Monitoring Body Condition of the Beef Herd in Late Summer

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As we continue through July and start to get into August, it is important to monitor the body condition of your cattle, and to adjust the herd nutrition plan around to maintain favorable body condition. We are deep into the “summer slump”, or the time of the year when our cool-season pastures have very little top growth happening. Pasture nutritional quality also tends to decrease this time of year in our area as grasses mature, and weeds become more prominent. As a result, overall body condition of the cow herd can become less favorable in a short amount of time. It is important to monitor overall cow body condition, and adjust the beef feeding plan accordingly.

Cows on Pasture

When pasture growth slows in the fall, and grass comes in short supply, it is important to consider feeding hay or supplement to maintain favorable body condition. These heifers have the desired body condition score ranging between 5 and 6.

Maintaining good body condition is essential for those cows that calved later in the spring, or in the summer and still have a nursing calf on their side. Feeding the calf takes a lot of energy. If pasture quality and availability decrease too much, it will not only impact the cow, but also calf growth and production (i.e. weaning weights). Keeping up body condition is also especially important for cows that are to be bred later in November/December for the Fall calving herd. The research shows that cows having a favorable body condition of 5 to 6 going into the breeding season have much higher rates of conception, and breed more quickly than cows that are too poor, or highly over-conditioned. Don’t wait until 30 days before putting the bull in with the cows to start thinking about managing the body condition of your herd cows.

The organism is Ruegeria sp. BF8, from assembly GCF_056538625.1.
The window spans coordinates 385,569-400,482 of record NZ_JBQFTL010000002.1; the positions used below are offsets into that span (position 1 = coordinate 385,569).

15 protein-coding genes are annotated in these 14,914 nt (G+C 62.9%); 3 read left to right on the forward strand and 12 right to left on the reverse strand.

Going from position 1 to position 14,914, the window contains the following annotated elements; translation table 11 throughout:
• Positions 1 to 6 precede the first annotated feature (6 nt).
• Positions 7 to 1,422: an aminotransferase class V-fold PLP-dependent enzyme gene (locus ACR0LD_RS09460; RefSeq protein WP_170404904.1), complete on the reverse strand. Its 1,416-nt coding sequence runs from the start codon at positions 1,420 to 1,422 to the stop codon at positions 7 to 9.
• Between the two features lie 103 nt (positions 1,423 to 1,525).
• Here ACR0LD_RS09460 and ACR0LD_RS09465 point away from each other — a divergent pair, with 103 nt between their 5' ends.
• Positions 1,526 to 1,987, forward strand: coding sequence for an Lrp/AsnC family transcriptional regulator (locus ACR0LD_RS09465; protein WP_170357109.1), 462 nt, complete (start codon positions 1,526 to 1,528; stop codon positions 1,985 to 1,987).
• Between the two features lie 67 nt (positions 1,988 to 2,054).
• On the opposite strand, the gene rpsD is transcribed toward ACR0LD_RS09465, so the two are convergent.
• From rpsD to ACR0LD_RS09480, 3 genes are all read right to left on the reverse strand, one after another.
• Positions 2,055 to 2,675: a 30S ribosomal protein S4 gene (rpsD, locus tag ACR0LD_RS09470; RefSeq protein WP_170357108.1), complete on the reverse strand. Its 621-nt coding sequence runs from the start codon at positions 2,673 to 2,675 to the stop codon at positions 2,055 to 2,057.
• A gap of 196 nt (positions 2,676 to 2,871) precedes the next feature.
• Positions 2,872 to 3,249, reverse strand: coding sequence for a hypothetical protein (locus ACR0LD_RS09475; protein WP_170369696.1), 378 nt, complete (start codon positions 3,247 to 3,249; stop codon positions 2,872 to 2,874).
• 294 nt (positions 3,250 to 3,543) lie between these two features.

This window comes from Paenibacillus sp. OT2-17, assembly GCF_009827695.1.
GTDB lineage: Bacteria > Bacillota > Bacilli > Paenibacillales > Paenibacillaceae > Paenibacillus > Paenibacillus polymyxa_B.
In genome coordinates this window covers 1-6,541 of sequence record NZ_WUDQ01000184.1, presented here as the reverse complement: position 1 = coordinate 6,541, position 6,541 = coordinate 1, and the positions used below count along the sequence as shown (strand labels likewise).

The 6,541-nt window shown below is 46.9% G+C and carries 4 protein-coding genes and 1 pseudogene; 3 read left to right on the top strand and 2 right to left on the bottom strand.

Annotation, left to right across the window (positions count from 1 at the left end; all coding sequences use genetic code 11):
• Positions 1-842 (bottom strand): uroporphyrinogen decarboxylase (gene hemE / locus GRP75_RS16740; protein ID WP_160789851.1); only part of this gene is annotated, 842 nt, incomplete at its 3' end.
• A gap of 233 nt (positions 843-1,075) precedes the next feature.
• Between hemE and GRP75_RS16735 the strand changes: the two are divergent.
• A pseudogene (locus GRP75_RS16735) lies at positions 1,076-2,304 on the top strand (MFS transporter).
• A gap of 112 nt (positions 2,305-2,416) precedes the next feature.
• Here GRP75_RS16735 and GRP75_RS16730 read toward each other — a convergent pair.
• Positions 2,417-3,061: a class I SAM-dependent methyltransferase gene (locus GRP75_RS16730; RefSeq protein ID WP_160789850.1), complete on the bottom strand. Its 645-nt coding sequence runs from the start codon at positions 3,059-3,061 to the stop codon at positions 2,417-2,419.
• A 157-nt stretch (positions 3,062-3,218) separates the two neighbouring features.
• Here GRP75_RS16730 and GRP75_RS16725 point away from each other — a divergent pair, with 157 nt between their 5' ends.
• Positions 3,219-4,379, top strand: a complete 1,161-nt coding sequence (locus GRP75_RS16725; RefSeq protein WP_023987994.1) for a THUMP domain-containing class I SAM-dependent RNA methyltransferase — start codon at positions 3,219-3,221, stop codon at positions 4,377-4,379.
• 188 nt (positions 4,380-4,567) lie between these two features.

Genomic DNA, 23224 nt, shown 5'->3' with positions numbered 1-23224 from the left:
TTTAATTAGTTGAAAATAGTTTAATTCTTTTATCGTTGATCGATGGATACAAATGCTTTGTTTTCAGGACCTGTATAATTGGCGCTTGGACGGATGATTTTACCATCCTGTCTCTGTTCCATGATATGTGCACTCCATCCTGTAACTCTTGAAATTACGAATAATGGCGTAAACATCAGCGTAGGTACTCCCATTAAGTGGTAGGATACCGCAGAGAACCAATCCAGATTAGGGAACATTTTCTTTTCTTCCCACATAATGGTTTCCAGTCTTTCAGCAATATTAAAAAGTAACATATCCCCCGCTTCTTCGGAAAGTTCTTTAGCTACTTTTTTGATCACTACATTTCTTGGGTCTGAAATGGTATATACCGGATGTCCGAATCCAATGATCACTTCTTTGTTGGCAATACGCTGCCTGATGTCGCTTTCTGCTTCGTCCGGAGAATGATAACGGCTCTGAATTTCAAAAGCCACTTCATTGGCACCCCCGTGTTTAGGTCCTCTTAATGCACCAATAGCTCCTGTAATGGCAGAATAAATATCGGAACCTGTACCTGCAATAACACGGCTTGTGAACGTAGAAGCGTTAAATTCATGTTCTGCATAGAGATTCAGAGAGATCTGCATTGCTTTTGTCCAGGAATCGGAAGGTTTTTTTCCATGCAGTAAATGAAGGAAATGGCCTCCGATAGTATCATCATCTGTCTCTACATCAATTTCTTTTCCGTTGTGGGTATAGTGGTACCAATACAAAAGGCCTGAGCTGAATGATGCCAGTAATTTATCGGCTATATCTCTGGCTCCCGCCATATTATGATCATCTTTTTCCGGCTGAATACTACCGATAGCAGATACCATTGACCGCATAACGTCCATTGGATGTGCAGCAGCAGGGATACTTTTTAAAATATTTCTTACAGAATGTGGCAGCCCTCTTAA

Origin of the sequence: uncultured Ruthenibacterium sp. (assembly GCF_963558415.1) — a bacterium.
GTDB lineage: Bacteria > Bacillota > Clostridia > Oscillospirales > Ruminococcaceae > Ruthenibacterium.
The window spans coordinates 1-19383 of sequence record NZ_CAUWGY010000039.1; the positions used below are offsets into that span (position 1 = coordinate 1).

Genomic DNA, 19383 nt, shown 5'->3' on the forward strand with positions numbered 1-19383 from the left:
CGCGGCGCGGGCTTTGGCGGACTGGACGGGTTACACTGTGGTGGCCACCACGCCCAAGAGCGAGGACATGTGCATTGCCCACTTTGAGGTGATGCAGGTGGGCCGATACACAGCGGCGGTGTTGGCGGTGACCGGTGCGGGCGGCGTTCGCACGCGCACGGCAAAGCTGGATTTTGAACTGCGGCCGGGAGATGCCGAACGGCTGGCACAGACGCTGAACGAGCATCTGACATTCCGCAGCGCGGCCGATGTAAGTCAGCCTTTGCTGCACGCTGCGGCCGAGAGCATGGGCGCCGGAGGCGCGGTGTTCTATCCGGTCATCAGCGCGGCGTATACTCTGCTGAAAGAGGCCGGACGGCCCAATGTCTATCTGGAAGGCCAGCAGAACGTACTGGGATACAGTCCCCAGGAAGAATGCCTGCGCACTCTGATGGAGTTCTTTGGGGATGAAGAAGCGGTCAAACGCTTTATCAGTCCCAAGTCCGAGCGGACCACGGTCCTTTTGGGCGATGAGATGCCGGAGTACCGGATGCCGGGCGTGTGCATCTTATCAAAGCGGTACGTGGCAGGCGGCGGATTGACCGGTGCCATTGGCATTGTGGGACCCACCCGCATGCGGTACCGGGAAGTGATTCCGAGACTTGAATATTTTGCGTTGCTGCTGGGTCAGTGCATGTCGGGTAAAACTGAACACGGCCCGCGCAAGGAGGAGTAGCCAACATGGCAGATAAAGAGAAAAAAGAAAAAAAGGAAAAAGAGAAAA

If the cows start to look on the thin side, and good quality grass becomes in short supply, it may be time to feed a little bit of hay or consider giving some feed to add condition to them. Cattle typically will be more hesitant to eat hay this time of year, so feeding a grain or feed ration supplement may be the better option.

Keep in mind that not all feeds are the same. Some provide more energy than others. Beef cattle producers may also want to consider testing their hay for quality to see if providing feed supplement in addition to hay will be required if there is a need to improve overall herd body condition. Now is a great time hay test, and testing can be done through the N.C. Cooperative Extension, Yancey County Center.

If you would like to discuss your beef cattle herd feeding plan in more detail, would like to test your hay, have other cattle production related questions, or if you would like to request a farm visit, feel free to contact the N.C. Cooperative Extension, Yancey County Center by calling 828-682-6186. You may also send an email to David Davis (david_davis@ncsu.edu), County Extension Director.

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